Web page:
Lagrangian of a free particle in Special Relativity and equivalence between mass and energy

Here is one argument:

  1. OP has already argued that the energy $E$ is of the form $$ E~=~ m_0 \gamma c^2+C, $$ where $C$ is a constant.

  2. In SR, the $4$-momentum $p^{\mu}=(E/c,{\bf p})$ transforms as $4$-vector under Lorentz transformations. In particular, the length-square of the $4$-vector should be an invariant: $$ {\rm const.}~=~\left(\frac{E}{c}\right)^2-{\bf p}^2~=~\left(\frac{m_0 \gamma c^2+C}{c}\right)^2 - (m_0 \gamma{\bf v})^2.$$ It is straightforward to see that this is only possible if the constant $C=0$ is zero.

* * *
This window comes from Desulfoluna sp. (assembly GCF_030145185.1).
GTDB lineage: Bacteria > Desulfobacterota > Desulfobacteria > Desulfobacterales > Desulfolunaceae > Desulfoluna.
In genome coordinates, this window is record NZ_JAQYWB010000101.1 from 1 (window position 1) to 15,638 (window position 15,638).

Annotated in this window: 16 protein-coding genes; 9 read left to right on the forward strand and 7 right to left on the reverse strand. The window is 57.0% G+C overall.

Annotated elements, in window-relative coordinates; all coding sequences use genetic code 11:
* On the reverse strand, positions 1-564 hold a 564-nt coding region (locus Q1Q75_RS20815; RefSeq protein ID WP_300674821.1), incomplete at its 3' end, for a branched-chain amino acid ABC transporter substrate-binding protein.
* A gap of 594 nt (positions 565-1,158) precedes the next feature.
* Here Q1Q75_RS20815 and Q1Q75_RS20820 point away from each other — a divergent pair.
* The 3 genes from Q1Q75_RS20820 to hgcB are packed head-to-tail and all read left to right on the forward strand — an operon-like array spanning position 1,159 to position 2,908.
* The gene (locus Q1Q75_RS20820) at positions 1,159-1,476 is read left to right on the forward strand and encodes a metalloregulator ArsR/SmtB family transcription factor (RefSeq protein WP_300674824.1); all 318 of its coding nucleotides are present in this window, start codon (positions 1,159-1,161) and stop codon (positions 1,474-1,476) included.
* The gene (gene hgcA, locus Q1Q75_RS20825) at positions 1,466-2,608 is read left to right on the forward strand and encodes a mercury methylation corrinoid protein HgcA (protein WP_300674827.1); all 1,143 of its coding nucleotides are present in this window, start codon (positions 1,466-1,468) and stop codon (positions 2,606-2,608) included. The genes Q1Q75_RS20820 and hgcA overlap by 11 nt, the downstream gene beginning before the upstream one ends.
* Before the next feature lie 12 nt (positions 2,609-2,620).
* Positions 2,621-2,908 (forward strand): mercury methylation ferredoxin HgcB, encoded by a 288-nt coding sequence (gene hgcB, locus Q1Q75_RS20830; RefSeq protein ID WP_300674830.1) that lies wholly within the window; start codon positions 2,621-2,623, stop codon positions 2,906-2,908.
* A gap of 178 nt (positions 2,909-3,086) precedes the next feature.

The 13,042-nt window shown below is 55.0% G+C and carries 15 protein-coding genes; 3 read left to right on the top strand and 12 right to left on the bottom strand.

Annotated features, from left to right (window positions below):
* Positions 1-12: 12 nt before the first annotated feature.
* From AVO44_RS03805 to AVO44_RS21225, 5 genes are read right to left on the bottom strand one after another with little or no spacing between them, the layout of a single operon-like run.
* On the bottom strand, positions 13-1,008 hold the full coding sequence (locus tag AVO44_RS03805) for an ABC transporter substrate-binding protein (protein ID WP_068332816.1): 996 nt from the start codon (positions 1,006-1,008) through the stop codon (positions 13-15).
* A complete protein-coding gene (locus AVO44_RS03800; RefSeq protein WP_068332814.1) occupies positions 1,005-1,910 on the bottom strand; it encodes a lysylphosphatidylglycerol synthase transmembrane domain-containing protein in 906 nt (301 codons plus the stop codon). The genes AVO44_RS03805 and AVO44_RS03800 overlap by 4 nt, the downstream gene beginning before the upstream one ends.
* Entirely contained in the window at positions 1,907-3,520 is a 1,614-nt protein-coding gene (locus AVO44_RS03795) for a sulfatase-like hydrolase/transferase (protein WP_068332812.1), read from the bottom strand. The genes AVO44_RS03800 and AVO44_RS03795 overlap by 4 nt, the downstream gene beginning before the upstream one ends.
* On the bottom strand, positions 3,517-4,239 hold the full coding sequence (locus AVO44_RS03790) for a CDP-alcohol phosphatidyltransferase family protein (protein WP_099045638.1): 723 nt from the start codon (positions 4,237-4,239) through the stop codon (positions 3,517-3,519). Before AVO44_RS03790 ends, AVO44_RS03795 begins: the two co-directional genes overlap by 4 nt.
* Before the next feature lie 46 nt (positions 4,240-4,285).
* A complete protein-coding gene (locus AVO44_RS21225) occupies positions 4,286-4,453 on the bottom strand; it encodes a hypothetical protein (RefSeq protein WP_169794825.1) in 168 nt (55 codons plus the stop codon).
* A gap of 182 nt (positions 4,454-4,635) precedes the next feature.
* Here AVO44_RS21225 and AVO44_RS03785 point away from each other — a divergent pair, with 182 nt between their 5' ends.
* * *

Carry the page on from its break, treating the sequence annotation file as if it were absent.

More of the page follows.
A way to think about this is the following. Consider you have not one but two particles. For which you can follow the same derivation that was made in order to set the proportionality constant $\alpha$ for each. As we now, it will be related to the mass of each particle (take the case they are different). Now you can see that no matter what constant you add you wont be able to cancel all the constant terms. So the issue remains, there is a piece which when compared to any reference you take, it doesn't go away.

There are other cases where there is more controversy or discussion. If you were to try adding a constant in GR, you will see that the factor $\sqrt{-\det g}$ actually has an impact on the e.o.m.'s.